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Europarliament. Flags of the countries of the European Union.

The Majors

It was a bullish week for the European majors, with 3-days in the green out of 5 ending a run of 5 consecutive weeks in the red.

Market response to government fiscal policy muted the effects of particularly dire economic data throughout the week.

The upside in the week was limited, however, with the spread of the coronavirus across the EU and the U.S continuing to alarm the markets.

In the week, we saw both Italy and the U.S see the number of coronavirus cases surpass China. Perhaps more alarmingly was the pace of the spread across the U.S that suggests worse to come. For some, it may even be the continued spread across Italy in spite of the prolonged lockdown.

While governments have stepped up to deliver alongside central banks, the dust has yet to settle, however. It will be some time before there is a way of assessing the damage.

In the week, the U.S went into shutdown mode as EU member states introduced more stringent containment measures. A continued spread of the virus into April could mean that March numbers are just a taste of what is to come before conditions improve.

For the week, the DAX30 rose by 7.88%, with the CAC40 and EuroStoxx600 gaining 7.48% and 6.09% respectively. A pullback on Friday limited the gains for the week.

The Stats

It was a busy week on the Eurozone economic calendar.

Key stats in the week included March prelim private sector PMI numbers out of France, Germany, and Spain. German business and consumer confidence figures for March garnered attention mid-week.

According to the Eurozone’s March prelim Markit Survey,

  • The Composite PMI slid from 51.6 to a record low 31.4.
  • For the Eurozone, the Manufacturing PMI slid from 49.2 to a 99-month low 44.8. The Services PMI tumbled from 52.6 to a record low 28.4.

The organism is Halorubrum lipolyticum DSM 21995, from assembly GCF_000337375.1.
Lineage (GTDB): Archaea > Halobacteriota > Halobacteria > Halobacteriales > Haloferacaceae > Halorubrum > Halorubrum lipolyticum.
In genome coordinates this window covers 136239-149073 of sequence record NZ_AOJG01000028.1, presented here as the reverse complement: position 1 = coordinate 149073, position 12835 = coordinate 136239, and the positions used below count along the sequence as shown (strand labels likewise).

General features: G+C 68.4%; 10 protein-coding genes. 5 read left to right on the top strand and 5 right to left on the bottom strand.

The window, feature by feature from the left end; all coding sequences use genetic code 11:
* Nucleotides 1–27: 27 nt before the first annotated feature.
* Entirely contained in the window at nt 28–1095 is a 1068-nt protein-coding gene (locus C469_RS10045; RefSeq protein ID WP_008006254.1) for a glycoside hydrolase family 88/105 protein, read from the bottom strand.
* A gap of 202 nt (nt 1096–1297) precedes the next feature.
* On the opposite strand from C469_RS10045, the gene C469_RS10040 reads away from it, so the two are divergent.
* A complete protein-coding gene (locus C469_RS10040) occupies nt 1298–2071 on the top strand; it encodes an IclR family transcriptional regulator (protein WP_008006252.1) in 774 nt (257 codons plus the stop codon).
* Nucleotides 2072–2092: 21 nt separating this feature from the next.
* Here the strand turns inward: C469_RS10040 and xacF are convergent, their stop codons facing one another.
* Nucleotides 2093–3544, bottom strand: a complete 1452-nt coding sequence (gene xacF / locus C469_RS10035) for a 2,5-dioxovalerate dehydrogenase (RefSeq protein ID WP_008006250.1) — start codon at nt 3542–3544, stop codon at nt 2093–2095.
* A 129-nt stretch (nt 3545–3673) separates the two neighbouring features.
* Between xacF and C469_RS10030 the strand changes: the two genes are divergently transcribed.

• At the service sector level, consumer-facing industries, including travel tourism and restaurants, were reportedly worst hit.
  • In the manufacturing sector, the slide in factory output was the largest since Apr-09, with goods orders also falling at the sharpest pace since 2009.
  • At composite level, employment fell at the steepest pace since Jul-09, the services sector worst hit.

At member state, Germany and France saw service sector PMIs fell to all-time lows. Germany’s manufacturing sector activity fell to just a 2-month low, which was of little consolation.

We will expect manufacturing sector activity to continue to see a downward trend, however, as the EU went into shutdown in late March.

Unsurprisingly, both business and consumer confidence also took a hit in Germany. A more material decline is also anticipated in April…

Outside of the numbers, the ECB released its Economic Bulletin that delivered some grim reading. Most notably were downward revisions to both real GDP growth and inflation.  ECB staff revised down real GDP growth for 2020 by 0.3 percentage points to 0.8% for the Eurozone.

From the U.S, the stats were no better with March prelim Composite Output Index sliding to a new series low.